'Way back when MrLogical first headed to Seoul
You may also recall that, when we held our housewarming, we received some gifts that - back in the US - would have been considered very odd indeed, including toilet paper and laundry detergent. I have to say, though, as far as gifts go, it makes tremendous sense to give someone something that you know, beyond a shadow of a doubt, will get used. Looking back across the many housewarming gifts I have given during my life, I have to admit that a good many of them have probably been regifted or shuffled off to a garage sale or a thrift shop. Had I presented a jumbo pack of toilet paper instead, I feel sure the story would have been quite different, although I suspect we would have been removed from a number of Christmas party guest lists as a result.
Anyway, the point is, gift-giving is a bit different over here. On the one hand, the Koreans really go out of their way to wrap everything as beautifully as possible, and one of the most popular items with expats are the gorgeously colored and embroidered cloths - bojagi - that are used for wrapping gifts. And even something mundane, like a doughnut, is wrapped in tissue or cellophane and fastened with a lovely golden sticker before being carefully placed in a tiny decorative bag with the shop's logo on it. It really does seem like anything that is given or sold to you is presented as nicely as possible. On the other hand, the items you get - especially free samples and the like - are not always the types of things that we, as Westerners, expect to receive. (My favorite example of this was the guy at the electronics market who sold me and MrL two transformers and then presented us each with a juice box, but - as always - I digress.) Believe me, I'm not complaining at all. In fact, I really like this practical gift-giving. However, just because I like it doesn't mean that it still doesn't occasionally take me by surprise.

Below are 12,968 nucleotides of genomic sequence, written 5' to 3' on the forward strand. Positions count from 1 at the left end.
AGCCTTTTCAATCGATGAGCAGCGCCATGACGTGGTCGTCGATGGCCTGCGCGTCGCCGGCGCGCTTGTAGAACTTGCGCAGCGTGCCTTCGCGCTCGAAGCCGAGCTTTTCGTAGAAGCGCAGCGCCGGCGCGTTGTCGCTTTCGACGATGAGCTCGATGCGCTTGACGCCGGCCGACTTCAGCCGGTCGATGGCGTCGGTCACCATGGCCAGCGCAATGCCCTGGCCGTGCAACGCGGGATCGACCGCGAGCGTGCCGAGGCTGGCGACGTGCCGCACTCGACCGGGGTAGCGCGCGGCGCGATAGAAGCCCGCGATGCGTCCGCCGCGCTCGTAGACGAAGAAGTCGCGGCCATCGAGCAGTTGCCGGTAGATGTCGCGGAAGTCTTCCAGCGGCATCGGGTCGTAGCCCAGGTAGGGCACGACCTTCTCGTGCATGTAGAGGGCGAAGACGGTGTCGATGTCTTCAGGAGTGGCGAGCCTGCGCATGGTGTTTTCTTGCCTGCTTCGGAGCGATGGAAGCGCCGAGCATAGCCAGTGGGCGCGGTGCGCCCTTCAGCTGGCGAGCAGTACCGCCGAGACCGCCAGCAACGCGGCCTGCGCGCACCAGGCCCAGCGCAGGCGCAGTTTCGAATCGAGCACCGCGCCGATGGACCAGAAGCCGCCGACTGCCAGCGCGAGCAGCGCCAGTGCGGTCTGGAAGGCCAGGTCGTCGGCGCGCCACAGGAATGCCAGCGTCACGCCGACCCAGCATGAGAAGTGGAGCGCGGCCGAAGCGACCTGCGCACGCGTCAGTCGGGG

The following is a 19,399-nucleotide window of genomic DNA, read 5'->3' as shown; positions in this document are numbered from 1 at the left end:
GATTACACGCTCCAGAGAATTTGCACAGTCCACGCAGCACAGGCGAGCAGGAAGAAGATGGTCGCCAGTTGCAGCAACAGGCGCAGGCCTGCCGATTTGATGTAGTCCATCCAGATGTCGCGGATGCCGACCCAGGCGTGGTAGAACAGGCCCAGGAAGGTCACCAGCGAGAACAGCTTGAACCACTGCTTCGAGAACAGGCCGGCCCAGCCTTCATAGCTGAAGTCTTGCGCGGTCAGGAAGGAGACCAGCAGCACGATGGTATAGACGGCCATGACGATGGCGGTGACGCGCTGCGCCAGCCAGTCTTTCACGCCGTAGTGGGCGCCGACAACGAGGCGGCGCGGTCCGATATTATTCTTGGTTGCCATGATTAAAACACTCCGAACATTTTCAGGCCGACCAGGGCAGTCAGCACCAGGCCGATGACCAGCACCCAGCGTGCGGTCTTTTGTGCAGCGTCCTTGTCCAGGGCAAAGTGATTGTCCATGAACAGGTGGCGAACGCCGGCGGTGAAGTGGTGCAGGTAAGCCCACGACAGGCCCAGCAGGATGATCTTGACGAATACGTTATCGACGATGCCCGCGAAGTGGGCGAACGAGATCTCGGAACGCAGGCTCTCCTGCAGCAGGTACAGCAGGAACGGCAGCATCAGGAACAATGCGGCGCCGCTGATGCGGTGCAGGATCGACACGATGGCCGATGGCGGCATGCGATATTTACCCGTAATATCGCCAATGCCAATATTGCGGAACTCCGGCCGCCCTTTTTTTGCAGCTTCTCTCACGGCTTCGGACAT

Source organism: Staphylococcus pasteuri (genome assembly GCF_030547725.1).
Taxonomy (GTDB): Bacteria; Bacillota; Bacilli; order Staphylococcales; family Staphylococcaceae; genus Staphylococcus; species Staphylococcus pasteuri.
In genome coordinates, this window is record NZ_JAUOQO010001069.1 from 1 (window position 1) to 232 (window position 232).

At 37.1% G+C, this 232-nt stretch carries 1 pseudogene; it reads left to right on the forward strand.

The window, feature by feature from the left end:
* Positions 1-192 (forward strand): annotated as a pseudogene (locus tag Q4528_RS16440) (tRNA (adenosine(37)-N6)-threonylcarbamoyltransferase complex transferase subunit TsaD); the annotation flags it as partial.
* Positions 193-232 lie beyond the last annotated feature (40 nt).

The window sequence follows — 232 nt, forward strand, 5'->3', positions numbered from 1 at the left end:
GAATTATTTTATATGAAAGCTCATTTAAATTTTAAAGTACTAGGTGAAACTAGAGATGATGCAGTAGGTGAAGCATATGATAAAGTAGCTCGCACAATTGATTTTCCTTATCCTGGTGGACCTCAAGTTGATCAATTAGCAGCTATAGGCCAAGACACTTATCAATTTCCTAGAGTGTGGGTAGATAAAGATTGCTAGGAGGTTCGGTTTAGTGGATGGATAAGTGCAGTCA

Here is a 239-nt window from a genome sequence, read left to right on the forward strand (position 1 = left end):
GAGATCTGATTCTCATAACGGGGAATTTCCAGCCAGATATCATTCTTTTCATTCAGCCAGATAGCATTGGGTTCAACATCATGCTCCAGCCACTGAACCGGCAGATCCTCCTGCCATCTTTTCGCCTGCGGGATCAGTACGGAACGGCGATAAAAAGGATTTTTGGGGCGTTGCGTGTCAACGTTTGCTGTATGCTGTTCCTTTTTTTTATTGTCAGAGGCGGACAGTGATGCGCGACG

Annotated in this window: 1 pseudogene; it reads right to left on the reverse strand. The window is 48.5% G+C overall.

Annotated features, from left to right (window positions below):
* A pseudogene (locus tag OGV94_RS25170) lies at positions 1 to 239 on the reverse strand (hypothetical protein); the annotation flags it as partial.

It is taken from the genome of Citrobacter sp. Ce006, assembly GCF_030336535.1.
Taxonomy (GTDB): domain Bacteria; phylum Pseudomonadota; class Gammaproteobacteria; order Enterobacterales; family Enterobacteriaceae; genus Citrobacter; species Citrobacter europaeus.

I submit as evidence the free gifts that MrLogical and I have received in just the past 3 weeks.
The first gift was presented to me. I sing with an International Women's Choir, and we had provided part of the entertainment at a conference for a business organization that promotes foreign companies in Korea, held at an extremely posh downtown hotel, in which all the banquet rooms were named after exotic flowers, as in "You will be dining in the Blue Jacaranda Room this evening." After we sang, we were provided with a very haute cuisine dinner (by haute cuisine, I mean all the food was presented
Now that's a practical gift, right? Of course, most of us live in apartments and, therefore, have nowhere to use a grill, even if we had one, but, really - it is the thought that counts.
A few weeks later, MrLogical was signed up to compete in a cycling race. As it turned out, the event was canceled due to rain, but since he had already signed up, he still got the 'participation gift.' Again, in the US, the gift bag for cyclists would have probably contained a couple of energy bars, a water bottle, and maybe some packets of electrolyte replacement gel. Here's what he brought home with him:
That's right: 4kg of rice. That beats energy bars in my book any day.